Isn’t the internet a wonderful tool? Punch that quote into Google and you find it attributed to numerous writers (Ernest Hemmingway, Michael Crichton – wtf? – Gerhart Hauptmann and more), maybe one day it will be attributed to me.
I started this blog back in July last year and since that time I have reviewed every book I have read and was proud to say that I had finished all 36 of them. That was until now. Even before I opened this tome I was a little daunted, another Vietnam story, over 700 pages, “Epic International Bestseller” sticker on the cover, a format in the style of those revolving book stands in airport newsagents (ie. Something to read whilst you’re bored out of your wits for 24 hours and something you won’t mind leaving in the back of the seat in front when you’re done). Not that I’m at all swayed by such things…..
Well I was in for a shock - "International Bestseller" doesn't mean much to me, as we know Dan Brown sells millions - this is tedious hard work. I did receive a chuckle the other day from a work colleague when I described this as “Dickens does Vietnam”:
By the next morning a full storm was hurling itself against the hill. The platoon moved in slow motion all day, buffeted by the wind, hampered by cold hands that made grasping E-tools and knives even more difficult than normal. It seemed cruelly unnecessary to Mellas to have to return to the backbreaking work of digging and chopping just when they had reached the point where they could start working on their own living quarters. Yet they dug and chopped, finding meaning of their actions within the small prosaic tasks, casting from their minds the larger questions that would only lead them to despair.
Please!!! Numerous characters who can’t even remember each other (so how am I meant to?), let alone care for each other (how am I meant to?), long drawn out passages that actually say little and a plot which tells me war is futile and higher ranked military staff don’t know what they’re doing. Thanks for that – I don’t need 700 pages of it.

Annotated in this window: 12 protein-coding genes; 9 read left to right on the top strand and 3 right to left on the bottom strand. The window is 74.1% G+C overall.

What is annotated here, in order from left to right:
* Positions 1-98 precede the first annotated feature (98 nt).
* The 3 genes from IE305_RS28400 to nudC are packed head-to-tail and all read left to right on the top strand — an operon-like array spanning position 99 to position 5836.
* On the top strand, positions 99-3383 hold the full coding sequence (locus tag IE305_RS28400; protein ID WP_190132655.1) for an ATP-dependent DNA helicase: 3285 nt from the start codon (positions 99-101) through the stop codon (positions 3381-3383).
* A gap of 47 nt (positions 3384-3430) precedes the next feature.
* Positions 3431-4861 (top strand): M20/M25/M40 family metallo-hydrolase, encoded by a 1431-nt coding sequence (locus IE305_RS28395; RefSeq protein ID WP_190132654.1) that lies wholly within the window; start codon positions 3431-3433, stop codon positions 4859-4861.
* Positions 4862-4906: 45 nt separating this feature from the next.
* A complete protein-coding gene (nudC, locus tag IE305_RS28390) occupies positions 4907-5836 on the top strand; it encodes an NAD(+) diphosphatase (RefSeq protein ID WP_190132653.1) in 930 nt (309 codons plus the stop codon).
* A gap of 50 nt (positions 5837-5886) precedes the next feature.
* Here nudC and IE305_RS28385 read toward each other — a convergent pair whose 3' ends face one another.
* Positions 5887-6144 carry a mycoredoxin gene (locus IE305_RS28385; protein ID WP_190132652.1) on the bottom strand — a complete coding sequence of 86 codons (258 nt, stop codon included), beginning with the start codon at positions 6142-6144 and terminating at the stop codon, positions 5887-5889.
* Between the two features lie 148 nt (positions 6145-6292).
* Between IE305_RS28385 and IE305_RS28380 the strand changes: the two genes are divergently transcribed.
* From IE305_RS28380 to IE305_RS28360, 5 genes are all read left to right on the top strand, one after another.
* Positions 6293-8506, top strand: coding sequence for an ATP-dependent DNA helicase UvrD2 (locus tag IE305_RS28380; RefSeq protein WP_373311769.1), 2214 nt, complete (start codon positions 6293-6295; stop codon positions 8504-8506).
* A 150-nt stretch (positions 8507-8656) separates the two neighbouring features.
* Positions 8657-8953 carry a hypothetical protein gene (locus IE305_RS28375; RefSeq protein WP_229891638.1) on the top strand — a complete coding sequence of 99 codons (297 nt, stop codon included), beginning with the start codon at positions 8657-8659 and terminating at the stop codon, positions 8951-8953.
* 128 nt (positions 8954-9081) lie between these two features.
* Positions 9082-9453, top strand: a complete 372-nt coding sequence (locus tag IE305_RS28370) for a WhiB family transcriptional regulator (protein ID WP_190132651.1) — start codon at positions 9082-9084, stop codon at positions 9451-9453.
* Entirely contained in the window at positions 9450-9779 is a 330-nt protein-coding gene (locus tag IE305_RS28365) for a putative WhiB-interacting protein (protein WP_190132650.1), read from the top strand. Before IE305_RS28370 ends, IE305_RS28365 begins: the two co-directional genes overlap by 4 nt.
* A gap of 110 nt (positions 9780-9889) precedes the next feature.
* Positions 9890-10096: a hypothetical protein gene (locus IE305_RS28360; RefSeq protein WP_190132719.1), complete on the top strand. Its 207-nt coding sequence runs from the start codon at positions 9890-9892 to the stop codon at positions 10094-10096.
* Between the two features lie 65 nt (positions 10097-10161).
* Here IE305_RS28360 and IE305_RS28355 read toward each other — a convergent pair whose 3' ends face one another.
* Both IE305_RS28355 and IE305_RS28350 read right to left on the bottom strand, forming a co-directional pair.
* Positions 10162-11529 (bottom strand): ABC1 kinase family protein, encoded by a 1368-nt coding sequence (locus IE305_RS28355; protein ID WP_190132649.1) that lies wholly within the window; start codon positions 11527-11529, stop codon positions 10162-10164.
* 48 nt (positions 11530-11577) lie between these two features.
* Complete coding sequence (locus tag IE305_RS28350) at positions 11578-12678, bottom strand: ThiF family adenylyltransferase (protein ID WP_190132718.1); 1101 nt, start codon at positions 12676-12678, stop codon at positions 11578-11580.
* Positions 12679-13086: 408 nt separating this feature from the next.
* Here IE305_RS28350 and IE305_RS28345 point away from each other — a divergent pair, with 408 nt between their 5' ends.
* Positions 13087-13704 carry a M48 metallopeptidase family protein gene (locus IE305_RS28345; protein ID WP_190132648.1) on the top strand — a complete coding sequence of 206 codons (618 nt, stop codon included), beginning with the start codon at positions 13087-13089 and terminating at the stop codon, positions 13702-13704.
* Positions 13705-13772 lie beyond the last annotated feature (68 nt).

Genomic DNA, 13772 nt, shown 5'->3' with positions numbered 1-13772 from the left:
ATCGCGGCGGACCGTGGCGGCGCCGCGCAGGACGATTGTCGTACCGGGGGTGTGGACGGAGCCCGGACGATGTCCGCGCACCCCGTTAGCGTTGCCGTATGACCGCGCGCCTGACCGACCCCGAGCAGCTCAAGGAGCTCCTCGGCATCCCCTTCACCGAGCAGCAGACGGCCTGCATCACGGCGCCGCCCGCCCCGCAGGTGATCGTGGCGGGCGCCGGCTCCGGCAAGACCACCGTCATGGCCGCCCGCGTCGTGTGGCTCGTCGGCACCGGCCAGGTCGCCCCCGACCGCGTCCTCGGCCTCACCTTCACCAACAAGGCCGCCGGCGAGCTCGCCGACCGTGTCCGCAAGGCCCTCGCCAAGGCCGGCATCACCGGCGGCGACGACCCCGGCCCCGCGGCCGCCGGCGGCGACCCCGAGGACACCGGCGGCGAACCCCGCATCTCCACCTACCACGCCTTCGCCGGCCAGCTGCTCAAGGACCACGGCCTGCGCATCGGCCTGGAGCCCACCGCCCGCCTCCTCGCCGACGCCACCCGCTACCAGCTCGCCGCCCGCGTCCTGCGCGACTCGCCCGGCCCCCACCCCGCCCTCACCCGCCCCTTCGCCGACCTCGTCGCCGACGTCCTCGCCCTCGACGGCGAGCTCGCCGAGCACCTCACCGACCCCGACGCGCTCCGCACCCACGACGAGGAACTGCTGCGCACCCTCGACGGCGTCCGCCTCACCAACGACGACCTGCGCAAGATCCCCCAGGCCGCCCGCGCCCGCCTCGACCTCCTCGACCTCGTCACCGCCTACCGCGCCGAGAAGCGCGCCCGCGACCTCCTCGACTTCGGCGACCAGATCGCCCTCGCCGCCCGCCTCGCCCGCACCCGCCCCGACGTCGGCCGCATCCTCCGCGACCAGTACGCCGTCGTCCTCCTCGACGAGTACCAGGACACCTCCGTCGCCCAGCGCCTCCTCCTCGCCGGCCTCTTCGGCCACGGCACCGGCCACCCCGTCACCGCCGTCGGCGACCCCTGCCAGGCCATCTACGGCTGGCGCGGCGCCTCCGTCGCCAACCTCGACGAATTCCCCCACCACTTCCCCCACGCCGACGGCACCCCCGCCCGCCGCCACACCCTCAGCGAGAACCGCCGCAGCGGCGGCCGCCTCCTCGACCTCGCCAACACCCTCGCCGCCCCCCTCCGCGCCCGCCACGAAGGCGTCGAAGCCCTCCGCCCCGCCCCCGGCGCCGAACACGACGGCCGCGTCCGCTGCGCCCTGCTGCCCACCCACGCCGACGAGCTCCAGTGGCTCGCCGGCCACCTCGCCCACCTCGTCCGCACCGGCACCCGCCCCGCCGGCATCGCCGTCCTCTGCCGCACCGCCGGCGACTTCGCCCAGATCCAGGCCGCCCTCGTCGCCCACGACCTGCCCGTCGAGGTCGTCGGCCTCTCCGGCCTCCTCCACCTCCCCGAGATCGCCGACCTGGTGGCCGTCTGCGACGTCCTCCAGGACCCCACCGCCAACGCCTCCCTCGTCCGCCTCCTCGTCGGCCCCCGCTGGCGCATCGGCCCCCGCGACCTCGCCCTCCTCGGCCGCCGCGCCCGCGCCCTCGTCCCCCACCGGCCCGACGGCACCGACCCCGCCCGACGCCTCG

Written in vivid detail (there is a 34 page glossary) by a Rhodes scholar who was a highly decorated ex-Marine, this is not your average war story. It is also not your average literary novel (hence my issues). The part that I got through dealt mainly with a character called Mellas (who I assume will die or else why the futility of it all) who is not really cut out to lead his hardened, racist, disenchanted men…..sound a bit like a few Vietnam war movies you’ve seen? Well you could watch “Full Metal Jacket” followed by “The Thin Red Line” back to back in less than five hours, and you’d still be only 20% of your way through this novel in the same time.
I admit my comments may be considered a tad harsh, however I got to the point where I hadn’t read a page for over three days as I wasn’t enjoying it – that’s when I decided to put this down and finally said “no more” – good grief, I was only 151 pages in. There’s nothing offensive about this novel, it’s not badly written and the settings are real, the horrors and monotony of war even more so – but to be honest, it is just not my cup of tea.
If this wins the IMPAC Dublin Literary Prize for 2012 I will go back and finish it, otherwise it will sit on my shelf gathering dust and end up for sale by my kids on some e-bay style site long after my demise.
I’ll be posting a review of Tim Pears’ “Landed” in the coming days as I finished that one yesterday, sorry for the delay in reviews, it just took me a while to get this one onto a page…..